‘This is the only way to avoid downcycling these pouch applications and achieve a genuine circular economy for plastic packaging,’ Ralf concludes.
Passionate about pouches
Flexible packaging industry stalwarts, Patrick Munyembate and Ian Victor, established Pouchman as a division of Crownman in July 2020, following enquiries from industry friends for specialist pouches.
Ian explains that Pouchman is driven by a passion for packaging, entrepreneurship and customer service to ensure that companies can conquer their toughest challenges through fit-for-purpose, cost-effective products. ‘We have, therefore, partnered with a network of associates in Asia, Europe and North America to bring the best global solutions to the South African market,’ he reports. ‘Pouchman is now the second-largest importer of specially-shaped pouches, pouches with spouts, and two-compartment pouches for the food and chemical allied industries in the country.’
Pouchman has partnered with Santova Logistics to make it simple for customers to order pouches – supplied by Coveris, Glenroy, Rongyi or Skyline Union Pack Solutions as 100% recyclable, biodegradable or compostable versions or with post-consumer recycled content – with lead times of three weeks via air freight and nine weeks via sea freight.
Other divisions in the group of companies are Flexman for reelstock, Biopack for biodegradable packaging, Crownman for importing crown corks, Ammo Man for specialist ammunition packaging, and Trademan as a distribution arm for South African FMCG brands into the rest of Africa.
Pouchman provides the full spectrum of pouches, from simple to complicated, including those with post-consumer recycled content or 100% recyclable, compostable and biodegradable versions. Pictured here are CEO, Ian Victor (left), and category head of pouches, Stephen Philip.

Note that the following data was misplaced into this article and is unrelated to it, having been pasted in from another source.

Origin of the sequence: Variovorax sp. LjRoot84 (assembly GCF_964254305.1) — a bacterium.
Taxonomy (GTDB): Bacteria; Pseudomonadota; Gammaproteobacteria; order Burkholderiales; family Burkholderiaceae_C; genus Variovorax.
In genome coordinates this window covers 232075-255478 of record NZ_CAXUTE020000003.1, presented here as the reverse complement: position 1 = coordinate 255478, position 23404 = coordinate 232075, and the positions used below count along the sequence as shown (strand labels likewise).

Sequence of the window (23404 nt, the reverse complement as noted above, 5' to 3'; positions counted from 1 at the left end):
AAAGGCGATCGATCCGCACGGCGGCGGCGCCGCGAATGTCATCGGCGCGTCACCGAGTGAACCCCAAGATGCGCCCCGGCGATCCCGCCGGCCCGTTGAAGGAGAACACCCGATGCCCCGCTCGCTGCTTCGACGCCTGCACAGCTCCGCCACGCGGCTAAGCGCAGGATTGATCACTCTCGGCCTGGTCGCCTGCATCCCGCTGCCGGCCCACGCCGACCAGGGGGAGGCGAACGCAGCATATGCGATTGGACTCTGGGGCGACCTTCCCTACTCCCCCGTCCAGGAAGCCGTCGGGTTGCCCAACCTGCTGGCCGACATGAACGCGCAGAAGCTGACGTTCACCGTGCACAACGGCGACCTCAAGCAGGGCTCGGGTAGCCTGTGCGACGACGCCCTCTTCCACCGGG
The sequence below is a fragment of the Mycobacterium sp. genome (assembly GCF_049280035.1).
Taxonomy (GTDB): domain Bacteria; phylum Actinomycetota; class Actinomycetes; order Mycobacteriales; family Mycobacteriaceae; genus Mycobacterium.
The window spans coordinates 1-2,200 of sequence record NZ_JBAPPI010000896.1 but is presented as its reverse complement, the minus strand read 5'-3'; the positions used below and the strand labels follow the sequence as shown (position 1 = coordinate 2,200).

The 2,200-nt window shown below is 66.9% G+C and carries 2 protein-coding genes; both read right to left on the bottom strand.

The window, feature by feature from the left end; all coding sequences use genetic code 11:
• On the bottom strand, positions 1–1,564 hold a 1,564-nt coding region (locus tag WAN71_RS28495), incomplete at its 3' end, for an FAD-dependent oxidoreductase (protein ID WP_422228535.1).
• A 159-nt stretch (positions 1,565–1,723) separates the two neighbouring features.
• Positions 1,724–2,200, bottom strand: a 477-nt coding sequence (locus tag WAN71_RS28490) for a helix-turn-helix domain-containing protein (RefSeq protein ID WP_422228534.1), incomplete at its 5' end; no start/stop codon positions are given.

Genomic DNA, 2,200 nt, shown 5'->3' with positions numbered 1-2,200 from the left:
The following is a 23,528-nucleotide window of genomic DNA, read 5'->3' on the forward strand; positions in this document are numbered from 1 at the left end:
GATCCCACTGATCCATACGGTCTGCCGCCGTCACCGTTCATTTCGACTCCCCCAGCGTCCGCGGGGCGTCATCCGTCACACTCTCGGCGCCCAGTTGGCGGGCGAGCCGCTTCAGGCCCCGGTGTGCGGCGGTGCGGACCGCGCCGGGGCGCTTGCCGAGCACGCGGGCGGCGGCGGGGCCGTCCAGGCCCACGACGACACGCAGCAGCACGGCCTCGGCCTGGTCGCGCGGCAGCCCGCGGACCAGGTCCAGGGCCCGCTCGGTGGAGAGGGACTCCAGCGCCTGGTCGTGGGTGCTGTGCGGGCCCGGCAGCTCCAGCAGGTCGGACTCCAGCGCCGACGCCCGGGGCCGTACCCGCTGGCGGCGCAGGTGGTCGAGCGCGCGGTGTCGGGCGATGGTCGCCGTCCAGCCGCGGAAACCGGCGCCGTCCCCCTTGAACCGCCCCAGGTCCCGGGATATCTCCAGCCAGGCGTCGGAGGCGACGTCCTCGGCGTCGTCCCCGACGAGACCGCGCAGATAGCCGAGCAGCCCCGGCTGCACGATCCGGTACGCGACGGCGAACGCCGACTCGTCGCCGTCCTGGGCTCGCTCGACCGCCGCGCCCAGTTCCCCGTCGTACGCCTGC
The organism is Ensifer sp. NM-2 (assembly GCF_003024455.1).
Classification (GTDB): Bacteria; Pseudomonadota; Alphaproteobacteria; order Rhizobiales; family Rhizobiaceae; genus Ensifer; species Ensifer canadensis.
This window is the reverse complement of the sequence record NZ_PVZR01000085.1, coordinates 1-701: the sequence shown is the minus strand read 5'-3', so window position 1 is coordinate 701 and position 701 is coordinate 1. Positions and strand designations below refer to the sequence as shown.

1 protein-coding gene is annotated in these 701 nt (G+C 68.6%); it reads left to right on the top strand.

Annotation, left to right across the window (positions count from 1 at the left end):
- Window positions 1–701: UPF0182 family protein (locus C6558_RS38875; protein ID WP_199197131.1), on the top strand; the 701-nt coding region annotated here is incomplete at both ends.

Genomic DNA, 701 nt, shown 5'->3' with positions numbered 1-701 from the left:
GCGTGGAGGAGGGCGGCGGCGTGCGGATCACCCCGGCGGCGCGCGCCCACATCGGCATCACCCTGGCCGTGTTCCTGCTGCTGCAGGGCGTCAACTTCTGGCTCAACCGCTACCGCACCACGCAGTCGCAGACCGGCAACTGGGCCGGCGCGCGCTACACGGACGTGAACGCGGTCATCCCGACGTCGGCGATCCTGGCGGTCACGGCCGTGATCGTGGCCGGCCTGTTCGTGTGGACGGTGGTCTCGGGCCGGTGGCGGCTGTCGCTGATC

Recyclable microwavable rice pouch
Mars Food is launching the initial pilot phase roll-out of its recyclable mono-polypropylene (PP) microwavable rice pouches during the first half of 2021, and scaling up the volumes across its portfolio during the second half of the year.
Fiona Dawson, global president of Mars Food, Multisales and Global Customers, explains that the breakthrough is a result of a three-year partnership between Mars Food and Amcor. ‘This is a huge step towards our 2025 commitment of 100% recyclable, reusable or compostable packaging. The mono-PP material enables Mars Food to retain the shape, shelf life, functionality and high safety standards needed for branded packaging, while ensuring pouches can be mechanically and chemically recycled where infrastructure exists, and designed for future recycling where it doesn’t yet.’
Michael Zacka, president of Amcor Flexibles EMEA, adds: ‘This upcoming launch builds on Amcor’s recent AmLite HeatFlex Recyclable retort packaging breakthrough, which offers excellent barrier properties to ensure long shelf life and high-performance under heat treatment.’